An interesting opinion piece from a mother who keeps track of her daughter's calories, but in this case, to make sure she eats enough.
The article, "Counting Calories, but Not to Shed Pounds" by Harriet Brown first appeared in the New York Times. It begins with a woman hunting through the ice cream case for the one with the highest calories. Her daughter is a recovering anorexic with a fast metabolism, as well as an athlete. Brown talks about how it's a struggle for her daughter to get enough calories in a day.
"Part of being in recovery from an eating disorder is eating well. In Kitty’s case, this means eating fruits and vegetables, chicken and fish and eggs, breads and pasta. It also means eating ice cream, potato chips, bagels, cream cheese and other calorie-dense foods that have acquired the taint of mortal sin in our fat-phobic culture."
And then, in a classic "AHA!" she points out what is so obvious to us and so alien to other members of our culture...that dieting actually does make a person gain weight:
"I grew up in a household where food was divided into two categories: good (celery, carrots, diet soda) and bad (cookies, pasta, anything with fat). No surprise, then, that most of the women in my family struggle with weight, in part because of a familial culture that promoted cycles of dieting and binging."
I was really pleasantly surprised to see such a controversial view in a major newspaper stated so casually, as if it were just something everyone knows. I wonder if this is a glimpse into what it would be like if the fat-phobia went away, and we got to reminisce about the bad-old-days when people thought dieting actually worked. I wonder if we would still have eating disorders?
"Kitty’s illness and recovery have taught me that there is no such thing as good and bad foods — that all food has its value and place in the diet, whether you’re skinny or fat, a recovering anorexic or struggling to lose weight."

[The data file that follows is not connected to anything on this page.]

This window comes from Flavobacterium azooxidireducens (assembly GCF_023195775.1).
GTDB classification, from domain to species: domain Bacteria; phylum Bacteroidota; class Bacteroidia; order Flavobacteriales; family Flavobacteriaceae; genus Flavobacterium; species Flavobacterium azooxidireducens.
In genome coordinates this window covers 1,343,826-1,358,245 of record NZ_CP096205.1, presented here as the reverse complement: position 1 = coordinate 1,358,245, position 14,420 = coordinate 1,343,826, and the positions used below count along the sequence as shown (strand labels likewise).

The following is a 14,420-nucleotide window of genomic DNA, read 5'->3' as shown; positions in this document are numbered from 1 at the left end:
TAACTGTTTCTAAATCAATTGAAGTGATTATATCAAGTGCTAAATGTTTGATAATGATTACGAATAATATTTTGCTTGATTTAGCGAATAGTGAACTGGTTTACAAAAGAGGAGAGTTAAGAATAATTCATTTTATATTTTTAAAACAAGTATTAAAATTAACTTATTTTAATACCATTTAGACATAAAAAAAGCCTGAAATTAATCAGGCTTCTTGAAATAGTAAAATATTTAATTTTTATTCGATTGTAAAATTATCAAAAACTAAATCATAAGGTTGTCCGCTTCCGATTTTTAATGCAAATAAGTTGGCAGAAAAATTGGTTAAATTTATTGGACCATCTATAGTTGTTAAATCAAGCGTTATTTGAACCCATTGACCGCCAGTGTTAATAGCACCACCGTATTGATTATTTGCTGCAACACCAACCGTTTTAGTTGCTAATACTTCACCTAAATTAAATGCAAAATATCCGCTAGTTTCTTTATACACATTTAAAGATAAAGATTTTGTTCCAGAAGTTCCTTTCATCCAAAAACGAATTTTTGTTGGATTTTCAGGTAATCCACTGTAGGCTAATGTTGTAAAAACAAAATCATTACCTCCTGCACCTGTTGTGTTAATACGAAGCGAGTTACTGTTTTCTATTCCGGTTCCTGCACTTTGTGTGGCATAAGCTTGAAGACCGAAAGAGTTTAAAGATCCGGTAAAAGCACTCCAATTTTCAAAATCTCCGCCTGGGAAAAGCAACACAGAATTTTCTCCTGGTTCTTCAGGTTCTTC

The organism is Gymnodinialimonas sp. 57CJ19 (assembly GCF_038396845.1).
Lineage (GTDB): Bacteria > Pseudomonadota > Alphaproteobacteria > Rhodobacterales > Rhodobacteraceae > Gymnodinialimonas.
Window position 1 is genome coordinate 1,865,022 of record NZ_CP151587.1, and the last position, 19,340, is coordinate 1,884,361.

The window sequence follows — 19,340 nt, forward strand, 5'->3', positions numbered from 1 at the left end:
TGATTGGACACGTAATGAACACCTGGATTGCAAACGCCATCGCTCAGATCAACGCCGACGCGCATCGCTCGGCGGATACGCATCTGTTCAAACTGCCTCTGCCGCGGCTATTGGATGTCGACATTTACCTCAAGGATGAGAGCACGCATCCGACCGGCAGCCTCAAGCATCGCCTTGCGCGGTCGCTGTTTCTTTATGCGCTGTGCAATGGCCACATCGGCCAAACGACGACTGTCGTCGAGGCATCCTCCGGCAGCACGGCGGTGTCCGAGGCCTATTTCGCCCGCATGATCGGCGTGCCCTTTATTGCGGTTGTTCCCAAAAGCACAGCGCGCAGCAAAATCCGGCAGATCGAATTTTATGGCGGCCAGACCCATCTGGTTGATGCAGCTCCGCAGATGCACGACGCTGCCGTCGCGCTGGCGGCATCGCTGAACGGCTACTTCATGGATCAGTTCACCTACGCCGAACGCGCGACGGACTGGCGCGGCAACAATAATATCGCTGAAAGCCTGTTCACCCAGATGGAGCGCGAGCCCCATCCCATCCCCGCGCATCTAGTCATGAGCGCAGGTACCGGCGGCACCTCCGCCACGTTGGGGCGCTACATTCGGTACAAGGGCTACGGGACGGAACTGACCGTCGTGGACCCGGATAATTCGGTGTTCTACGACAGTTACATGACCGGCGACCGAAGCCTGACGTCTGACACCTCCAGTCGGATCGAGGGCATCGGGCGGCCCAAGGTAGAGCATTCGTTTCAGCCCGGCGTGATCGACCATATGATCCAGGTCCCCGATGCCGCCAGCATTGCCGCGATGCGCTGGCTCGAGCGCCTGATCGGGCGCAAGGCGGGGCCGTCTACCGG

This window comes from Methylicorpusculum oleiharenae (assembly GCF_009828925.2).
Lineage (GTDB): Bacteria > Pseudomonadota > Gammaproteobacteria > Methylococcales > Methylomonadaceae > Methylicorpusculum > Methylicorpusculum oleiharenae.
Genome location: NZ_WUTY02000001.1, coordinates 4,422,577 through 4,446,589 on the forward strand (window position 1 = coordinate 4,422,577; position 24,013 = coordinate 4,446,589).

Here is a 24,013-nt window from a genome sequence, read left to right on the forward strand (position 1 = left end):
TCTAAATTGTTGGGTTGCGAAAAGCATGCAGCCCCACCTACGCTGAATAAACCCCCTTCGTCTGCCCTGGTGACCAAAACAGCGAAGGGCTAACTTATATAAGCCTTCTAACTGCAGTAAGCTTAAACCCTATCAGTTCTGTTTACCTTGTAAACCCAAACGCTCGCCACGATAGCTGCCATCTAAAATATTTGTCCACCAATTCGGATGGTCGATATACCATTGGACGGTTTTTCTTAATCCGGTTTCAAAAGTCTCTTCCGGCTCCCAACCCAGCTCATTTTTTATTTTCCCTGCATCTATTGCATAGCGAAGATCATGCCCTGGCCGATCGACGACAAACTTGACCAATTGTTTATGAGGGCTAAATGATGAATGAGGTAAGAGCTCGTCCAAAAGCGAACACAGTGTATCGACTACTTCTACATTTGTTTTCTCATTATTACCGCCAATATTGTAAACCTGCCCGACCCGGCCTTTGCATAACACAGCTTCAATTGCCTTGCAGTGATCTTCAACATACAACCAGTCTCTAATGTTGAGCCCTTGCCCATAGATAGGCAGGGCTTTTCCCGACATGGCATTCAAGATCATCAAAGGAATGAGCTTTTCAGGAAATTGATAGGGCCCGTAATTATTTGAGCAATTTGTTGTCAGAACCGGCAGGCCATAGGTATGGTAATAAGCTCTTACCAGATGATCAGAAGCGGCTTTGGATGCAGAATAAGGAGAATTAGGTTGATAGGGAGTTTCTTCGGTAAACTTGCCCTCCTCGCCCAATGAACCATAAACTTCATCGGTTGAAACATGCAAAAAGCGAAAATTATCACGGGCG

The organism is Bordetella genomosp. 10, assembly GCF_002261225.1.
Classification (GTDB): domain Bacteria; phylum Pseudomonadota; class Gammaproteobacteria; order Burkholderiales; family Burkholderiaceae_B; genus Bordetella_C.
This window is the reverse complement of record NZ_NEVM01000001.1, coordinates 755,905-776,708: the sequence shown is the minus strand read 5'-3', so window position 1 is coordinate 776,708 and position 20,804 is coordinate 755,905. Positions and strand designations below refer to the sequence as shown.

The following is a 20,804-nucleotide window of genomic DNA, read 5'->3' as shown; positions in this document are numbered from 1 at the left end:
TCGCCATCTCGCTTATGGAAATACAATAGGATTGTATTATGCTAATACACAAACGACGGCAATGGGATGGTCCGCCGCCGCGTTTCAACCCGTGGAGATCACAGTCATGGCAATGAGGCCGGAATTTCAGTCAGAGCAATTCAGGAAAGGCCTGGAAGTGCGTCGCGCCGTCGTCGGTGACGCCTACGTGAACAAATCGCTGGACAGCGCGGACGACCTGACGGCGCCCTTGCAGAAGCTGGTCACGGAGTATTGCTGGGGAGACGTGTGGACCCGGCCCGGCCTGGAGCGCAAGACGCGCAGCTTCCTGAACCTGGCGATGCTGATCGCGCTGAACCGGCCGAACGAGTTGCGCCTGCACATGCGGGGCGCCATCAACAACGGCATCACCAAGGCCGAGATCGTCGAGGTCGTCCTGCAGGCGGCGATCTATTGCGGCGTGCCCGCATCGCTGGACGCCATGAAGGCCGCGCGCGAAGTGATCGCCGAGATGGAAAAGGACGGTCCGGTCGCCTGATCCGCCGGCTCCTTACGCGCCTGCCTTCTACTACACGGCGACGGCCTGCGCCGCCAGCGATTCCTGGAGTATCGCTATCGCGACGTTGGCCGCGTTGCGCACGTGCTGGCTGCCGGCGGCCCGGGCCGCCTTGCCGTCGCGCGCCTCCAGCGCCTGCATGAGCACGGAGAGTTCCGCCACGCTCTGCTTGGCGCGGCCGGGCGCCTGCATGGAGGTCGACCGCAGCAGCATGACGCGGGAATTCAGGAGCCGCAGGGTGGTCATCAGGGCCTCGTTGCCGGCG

YES! Well-put. But I wonder, it seems that the same sentence from a fat activist would never make it to the page. Is that me just being cynical?
When Brown finally finds an ice-cream with sufficient calories to help keep her active daughter healthy, she faces head-on the public's belief that they have the right to pass judgement on what we put in our mouths, regardless of whether it has an effect on them:
"A young mother with her baby asleep in a stroller stood behind us, tsk-tsking. A trim older woman holding a container of low-fat frozen yogurt scowled disapprovingly.
When two teenage girls, as skinny as greyhounds, whispered and pointed, my heart sank. How would Kitty take this? Would it underscore her differences and set off a wave of eating-disordered feelings? Would it upset her?"
If the whisperers and pointers knew the girl's history and the effect their judgement might have, would it make a difference? I like to think so. But I also believe that it doesn't matter, because no one should have to justify their eating habits to a stranger. Actually, no one should have to justify their eating habits to anyone! The people sitting around shocked that a mother would dare give her daughter actual ice cream should, in the words of the folks at Shapely Prose, STFU. When did our culture become so fond of judgement, or is it just the new and disimproved generation of Mrs. Grudy? Are reality shows giving us the impression that everyone's private lives are on display for their consumption?
Anyway, let me try an experiment. I'm not trying to deinigrate the struggle of those who are recovering from eating disorders, but let's take the same article and replace the characters with a woman with a fat daughter. The daughter is still a competitive cyclist, so she's very fit, but as it is for all people, you can't tell that by a person's weight or eating habits. Do you think the opinion piece would have been published without a corresponding "disclaimer" about the dangers of being overweight? Do you think the reactions of the people in the store might have been more extreme, more vocal, even physical? Do you think the reasoned, logical statements about every food having a purpose, or about how dieting pressure added to her family's weight would be as well received?
It's possible that the example above is just sour grapes. Of course it's possible. I'm not in any way criticizing the article itself, it's a good one, a positive one that shows strength in the face of public ignorance. I'm just wondering.